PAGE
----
It'll change the way we see the universe.
Ask any amateur astronomer about the difficulties of seeing stars from the center of a major metropolis — New York City, for example — and they will tell you that light pollution typically masks the ability to see anything beyond just a few faint stars.
Unistellar, however, is aiming to make urban astronomy possible with it’s new eVscope, an electronic telescope that’s currently in prototype and which the company aims to begin shipping in November 2018. Unistellar says the new instrument is 100 times more powerful than a traditional telescope.
“The Unistellar eVscope is so sensitive that an urban astronomer can observe Pluto directly in the eyepiece, like we did a few days ago from San Francisco,” said Franck Marchis, Unistellar’s Chief Scientific Officer and Senior Planetary Astromomer and Exoplanets Research Group Chair at the SETI Institute.
The eVscope uses a new technology that allows a user to know where it’s pointing, so you don’t have to spend hours to do an alignment procedure, especially when it’s cold outside. Everything is integrated into one instrument.
“All you have to do is plug it in to charge it, then take it with you,” Marchis told Travel + Leisure. “In just a few minutes, it finds your target.”
The company has launched a crowfunding campaign to develop its first run of eVscopes. Within a week, Unistellar met its goal of $150,000 and the amount keeps growing. With two weeks to go, the Kickstarter campaign has raised more than $1.7 million, with 1,600 backers.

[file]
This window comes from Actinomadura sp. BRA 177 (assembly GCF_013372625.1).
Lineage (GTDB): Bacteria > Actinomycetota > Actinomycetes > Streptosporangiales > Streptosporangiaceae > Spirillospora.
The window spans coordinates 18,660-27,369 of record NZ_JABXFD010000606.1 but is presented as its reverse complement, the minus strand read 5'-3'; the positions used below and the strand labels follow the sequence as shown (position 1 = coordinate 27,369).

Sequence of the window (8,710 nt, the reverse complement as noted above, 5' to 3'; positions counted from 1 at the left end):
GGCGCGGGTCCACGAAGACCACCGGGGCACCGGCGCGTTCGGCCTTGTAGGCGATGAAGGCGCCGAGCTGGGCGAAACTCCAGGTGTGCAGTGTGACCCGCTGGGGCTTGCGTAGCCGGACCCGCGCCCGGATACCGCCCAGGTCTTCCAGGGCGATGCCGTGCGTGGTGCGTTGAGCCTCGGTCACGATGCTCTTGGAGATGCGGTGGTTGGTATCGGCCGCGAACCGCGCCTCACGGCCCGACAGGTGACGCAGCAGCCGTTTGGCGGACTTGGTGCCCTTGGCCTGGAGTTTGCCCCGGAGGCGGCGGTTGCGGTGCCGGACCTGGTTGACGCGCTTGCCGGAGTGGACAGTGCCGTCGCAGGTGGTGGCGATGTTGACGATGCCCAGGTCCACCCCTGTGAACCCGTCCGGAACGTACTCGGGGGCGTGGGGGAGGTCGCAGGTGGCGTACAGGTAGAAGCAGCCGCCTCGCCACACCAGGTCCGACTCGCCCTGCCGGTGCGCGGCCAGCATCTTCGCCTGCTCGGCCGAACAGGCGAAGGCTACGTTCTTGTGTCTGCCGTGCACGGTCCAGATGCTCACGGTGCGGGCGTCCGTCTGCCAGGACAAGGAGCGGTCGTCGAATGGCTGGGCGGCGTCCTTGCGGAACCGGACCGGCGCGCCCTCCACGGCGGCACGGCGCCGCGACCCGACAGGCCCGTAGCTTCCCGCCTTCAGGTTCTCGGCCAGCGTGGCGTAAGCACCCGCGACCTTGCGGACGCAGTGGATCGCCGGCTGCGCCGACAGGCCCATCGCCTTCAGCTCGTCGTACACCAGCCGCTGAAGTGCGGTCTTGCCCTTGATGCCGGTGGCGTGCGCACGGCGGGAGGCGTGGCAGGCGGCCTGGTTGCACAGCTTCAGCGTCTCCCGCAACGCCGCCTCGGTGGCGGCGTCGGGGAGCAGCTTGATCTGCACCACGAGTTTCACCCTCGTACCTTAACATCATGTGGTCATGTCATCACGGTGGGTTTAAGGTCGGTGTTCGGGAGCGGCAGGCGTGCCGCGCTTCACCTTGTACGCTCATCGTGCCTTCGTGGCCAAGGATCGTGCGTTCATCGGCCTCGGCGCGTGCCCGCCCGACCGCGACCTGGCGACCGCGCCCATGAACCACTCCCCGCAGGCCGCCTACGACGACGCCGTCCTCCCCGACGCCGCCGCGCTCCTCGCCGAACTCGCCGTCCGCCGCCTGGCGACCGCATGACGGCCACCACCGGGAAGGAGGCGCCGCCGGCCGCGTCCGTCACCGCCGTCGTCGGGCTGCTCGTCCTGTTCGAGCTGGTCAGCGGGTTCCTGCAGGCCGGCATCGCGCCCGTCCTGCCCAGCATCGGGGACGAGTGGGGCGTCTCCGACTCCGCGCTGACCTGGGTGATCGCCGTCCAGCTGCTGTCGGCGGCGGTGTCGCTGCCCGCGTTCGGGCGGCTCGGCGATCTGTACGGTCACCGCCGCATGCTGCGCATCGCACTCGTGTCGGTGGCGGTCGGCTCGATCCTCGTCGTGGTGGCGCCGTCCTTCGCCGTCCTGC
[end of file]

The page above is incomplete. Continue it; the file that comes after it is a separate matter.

“After two years of prototype development, building, and testing, we were proud to bring our compact, intelligent, and powerful telescope to market,” said Arnaud Malvache, president and CTO of Unistellar. “Our team also demonstrated the prototype at several star parties in Europe and the U.S., and these efforts paid off beyond our wildest expectations, with a landslide of backers.”
Want to try it for yourself? Attendees at the Consumer Electronics Show in Las Vegas in January will get an opportunity to experience the eVscope prototype in person when Unistellar conducts a product demo. If you already want to order one, eVscopes are available on Kickstarter for $1,499. The campaign runs until November 24.